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Panel: STEM education crisis stems from unsupported teachers

Lack of respect for teaching, public perception are two main causes of the shortage of STEM graduates in the U.S., experts say

Panel: STEM education crisis stems from unsupported teachers

In the president's FY12 budget, $206 million would go to STEM training programs.

According to a panel of science, technology, engineering, and math (STEM) education experts and industry leaders, the United States is still falling short of producing the number of STEM graduates needed to fill 21st-century jobs—and panelists said the problem can be traced to to a lack of support for teachers.

At a Sept. 12 Brookings Institution forum in Washington, D.C., Rebecca Blank, acting secretary of the U.S. Department of Commerce, began the discussion by providing the latest data on the STEM workforce to help paint a current picture of STEM education in the United States.

The data, which come from a recent series of STEM reports published by the Economics & Statistics Administration, further confirm what education stakeholders widely know: blacks, Hispanics, and women tend to shy away from STEM careers, while white males and Asians are more likely to enter a STEM field. (For specific numbers and graphs, see the reports.) Blank said it’s not just important to encourage students to enter the STEM fields so that companies can benefit—it’s good for communities as well.

“Even during this current recession, STEM jobs are stable. Just in 2010 alone, 7.6 million workers had a STEM-related job, and that number is increasing,” Blank explained.

Also, jobs in the STEM fields have a higher average salary than the average salary of all non-STEM jobs, she said—referring to this statistic as a “wage premium.”

“In 2010, there was a 25-percent wage premium for those in STEM [fields]. And for women in STEM, that wage premium increases dramatically—which makes it even more interesting that more women aren’t in STEM jobs,” she said.

The conversation then shifted to why more graduates aren’t entering STEM-related fields. In other words, asked Darrell West, vice president and director of governance studies for the Brookings Institution, “What can we do?”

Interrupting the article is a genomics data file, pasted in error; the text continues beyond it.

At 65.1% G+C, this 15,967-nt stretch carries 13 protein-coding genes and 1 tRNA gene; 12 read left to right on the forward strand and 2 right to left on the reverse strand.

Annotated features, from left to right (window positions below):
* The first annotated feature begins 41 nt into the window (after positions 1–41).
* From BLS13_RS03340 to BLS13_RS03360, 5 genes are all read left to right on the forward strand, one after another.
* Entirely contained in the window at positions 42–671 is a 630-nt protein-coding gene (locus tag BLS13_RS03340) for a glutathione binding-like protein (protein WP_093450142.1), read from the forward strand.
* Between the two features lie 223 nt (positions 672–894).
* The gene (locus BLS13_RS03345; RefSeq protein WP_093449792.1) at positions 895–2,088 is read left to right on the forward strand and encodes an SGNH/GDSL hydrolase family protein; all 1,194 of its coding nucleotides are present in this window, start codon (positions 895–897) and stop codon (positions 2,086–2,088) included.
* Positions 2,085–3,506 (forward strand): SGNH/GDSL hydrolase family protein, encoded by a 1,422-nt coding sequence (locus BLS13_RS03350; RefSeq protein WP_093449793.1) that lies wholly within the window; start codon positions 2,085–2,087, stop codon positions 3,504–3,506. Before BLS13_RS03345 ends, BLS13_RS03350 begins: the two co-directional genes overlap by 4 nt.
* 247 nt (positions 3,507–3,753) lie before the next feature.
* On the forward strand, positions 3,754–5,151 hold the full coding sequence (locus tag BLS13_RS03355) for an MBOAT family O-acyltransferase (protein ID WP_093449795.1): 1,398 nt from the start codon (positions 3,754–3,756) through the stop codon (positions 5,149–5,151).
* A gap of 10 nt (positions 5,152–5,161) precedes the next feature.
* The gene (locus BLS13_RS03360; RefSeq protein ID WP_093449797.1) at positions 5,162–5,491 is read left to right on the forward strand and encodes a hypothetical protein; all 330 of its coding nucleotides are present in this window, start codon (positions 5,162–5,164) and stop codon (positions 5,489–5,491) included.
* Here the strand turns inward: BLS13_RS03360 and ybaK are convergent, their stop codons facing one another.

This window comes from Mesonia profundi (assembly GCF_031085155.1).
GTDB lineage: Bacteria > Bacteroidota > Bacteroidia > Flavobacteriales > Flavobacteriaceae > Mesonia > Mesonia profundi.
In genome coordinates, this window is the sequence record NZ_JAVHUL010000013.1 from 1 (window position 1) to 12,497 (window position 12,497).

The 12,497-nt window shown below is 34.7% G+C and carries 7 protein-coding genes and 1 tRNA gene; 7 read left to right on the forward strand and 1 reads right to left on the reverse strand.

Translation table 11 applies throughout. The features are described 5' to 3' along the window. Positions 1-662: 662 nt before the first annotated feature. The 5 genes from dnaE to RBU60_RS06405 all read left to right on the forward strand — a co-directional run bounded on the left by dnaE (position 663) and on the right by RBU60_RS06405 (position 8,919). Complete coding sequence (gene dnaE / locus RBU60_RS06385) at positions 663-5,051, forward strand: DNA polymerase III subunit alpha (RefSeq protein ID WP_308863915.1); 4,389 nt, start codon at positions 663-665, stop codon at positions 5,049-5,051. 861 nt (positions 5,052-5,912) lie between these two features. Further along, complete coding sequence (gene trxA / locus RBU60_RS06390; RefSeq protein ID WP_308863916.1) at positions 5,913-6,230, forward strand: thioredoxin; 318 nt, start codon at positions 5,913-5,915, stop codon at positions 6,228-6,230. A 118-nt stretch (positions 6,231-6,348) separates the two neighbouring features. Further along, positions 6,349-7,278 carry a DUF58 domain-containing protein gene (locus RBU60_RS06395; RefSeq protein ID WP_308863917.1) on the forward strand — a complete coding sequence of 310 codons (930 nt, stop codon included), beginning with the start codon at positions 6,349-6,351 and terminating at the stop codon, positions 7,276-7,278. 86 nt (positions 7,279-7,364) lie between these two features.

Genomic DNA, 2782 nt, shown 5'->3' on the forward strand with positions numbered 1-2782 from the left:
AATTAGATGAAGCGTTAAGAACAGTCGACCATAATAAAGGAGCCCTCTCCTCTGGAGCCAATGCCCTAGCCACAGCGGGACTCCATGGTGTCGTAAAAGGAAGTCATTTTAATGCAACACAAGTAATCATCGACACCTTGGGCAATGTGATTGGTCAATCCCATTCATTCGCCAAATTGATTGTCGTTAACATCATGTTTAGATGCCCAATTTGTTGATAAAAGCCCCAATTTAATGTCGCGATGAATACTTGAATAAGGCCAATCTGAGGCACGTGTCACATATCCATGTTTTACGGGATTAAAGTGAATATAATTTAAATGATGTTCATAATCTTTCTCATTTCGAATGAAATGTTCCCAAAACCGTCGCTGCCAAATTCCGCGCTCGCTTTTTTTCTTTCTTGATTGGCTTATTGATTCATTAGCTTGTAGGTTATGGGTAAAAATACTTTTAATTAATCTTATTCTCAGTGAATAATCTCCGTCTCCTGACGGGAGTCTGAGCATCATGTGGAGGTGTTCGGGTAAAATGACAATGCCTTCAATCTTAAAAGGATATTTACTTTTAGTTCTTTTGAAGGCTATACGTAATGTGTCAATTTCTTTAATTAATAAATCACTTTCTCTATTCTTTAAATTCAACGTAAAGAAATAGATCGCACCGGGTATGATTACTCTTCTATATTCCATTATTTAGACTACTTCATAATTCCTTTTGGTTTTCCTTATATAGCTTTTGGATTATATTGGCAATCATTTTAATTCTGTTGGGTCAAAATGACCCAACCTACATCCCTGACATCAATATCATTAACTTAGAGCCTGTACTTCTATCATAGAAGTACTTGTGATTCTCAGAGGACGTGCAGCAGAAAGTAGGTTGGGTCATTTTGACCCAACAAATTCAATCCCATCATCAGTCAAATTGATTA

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Comments:

  1. gregreiva

    September 15, 2011 at 1:19 am

    The recuitment of highly qualified professionals into education is one of many good initiatives that can begin to take place. It would require support from the government, businesses and institutions of higher education.

  2. lcallister1

    September 15, 2011 at 9:53 pm

    So how do we make it less complicated for teachers to support STEM initiatives and integrating it into classrooms? Our STEM Solutions Manager – and an engineer – Diana Laboy-Rush – suggests that project-based learning can be an excellent tool for STEM, particularly for elementary teachers who are very good at teaching students, but need to be supported to integrate STEM. She offers this white paper on the research behind project-based learning as a successful strategy for STEM. Download it here:
    http://bit.ly/nqpH8P

  3. ajshevak

    September 23, 2011 at 8:18 pm

    We agree with lcallister1. A pilot study conducted by the Center for Research in Educational Policy found that middle school teachers who completed a STEM professional development course on global climate change, offered by PBS TeacherLine, were more likely than comparison teachers to increase their use of STEM teaching strategies and techniques. Participating teachers particularly reported increasing their use of problem-based, hands-on, and cooperative learning. PBS Teacherline feels that these results point to the need for STEM professional development opportunities for teachers and so we’re working to build our STEM catalog of courses and modules to support teachers in this effort. http://www.pbs.org/teacherline.